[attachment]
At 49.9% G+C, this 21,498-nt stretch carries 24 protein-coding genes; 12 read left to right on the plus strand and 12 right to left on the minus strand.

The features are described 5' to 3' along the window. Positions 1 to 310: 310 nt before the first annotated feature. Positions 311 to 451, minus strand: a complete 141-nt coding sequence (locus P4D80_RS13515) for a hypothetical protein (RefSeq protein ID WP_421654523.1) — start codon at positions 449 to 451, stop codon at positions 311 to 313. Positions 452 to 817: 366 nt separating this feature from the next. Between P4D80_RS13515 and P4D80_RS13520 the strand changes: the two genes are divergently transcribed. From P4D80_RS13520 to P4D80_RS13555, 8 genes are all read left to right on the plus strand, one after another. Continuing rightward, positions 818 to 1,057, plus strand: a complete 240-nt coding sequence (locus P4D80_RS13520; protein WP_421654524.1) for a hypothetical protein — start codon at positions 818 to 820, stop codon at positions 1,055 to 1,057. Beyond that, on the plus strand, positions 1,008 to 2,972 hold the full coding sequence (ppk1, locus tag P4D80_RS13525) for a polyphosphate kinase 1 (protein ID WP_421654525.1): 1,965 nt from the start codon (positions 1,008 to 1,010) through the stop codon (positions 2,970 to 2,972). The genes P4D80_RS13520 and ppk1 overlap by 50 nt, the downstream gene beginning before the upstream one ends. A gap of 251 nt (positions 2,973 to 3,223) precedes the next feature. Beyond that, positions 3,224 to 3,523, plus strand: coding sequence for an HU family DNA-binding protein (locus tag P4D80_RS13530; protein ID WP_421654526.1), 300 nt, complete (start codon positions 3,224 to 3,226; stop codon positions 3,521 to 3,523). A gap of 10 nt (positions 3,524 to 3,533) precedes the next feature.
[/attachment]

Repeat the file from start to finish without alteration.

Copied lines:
At 49.9% G+C, this 21,498-nt stretch carries 24 protein-coding genes; 12 read left to right on the plus strand and 12 right to left on the minus strand.

The features are described 5' to 3' along the window. Positions 1 to 310: 310 nt before the first annotated feature. Positions 311 to 451, minus strand: a complete 141-nt coding sequence (locus P4D80_RS13515) for a hypothetical protein (RefSeq protein ID WP_421654523.1) — start codon at positions 449 to 451, stop codon at positions 311 to 313. Positions 452 to 817: 366 nt separating this feature from the next. Between P4D80_RS13515 and P4D80_RS13520 the strand changes: the two genes are divergently transcribed. From P4D80_RS13520 to P4D80_RS13555, 8 genes are all read left to right on the plus strand, one after another. Continuing rightward, positions 818 to 1,057, plus strand: a complete 240-nt coding sequence (locus P4D80_RS13520; protein WP_421654524.1) for a hypothetical protein — start codon at positions 818 to 820, stop codon at positions 1,055 to 1,057. Beyond that, on the plus strand, positions 1,008 to 2,972 hold the full coding sequence (ppk1, locus tag P4D80_RS13525) for a polyphosphate kinase 1 (protein ID WP_421654525.1): 1,965 nt from the start codon (positions 1,008 to 1,010) through the stop codon (positions 2,970 to 2,972). The genes P4D80_RS13520 and ppk1 overlap by 50 nt, the downstream gene beginning before the upstream one ends. A gap of 251 nt (positions 2,973 to 3,223) precedes the next feature. Beyond that, positions 3,224 to 3,523, plus strand: coding sequence for an HU family DNA-binding protein (locus tag P4D80_RS13530; protein ID WP_421654526.1), 300 nt, complete (start codon positions 3,224 to 3,226; stop codon positions 3,521 to 3,523). A gap of 10 nt (positions 3,524 to 3,533) precedes the next feature.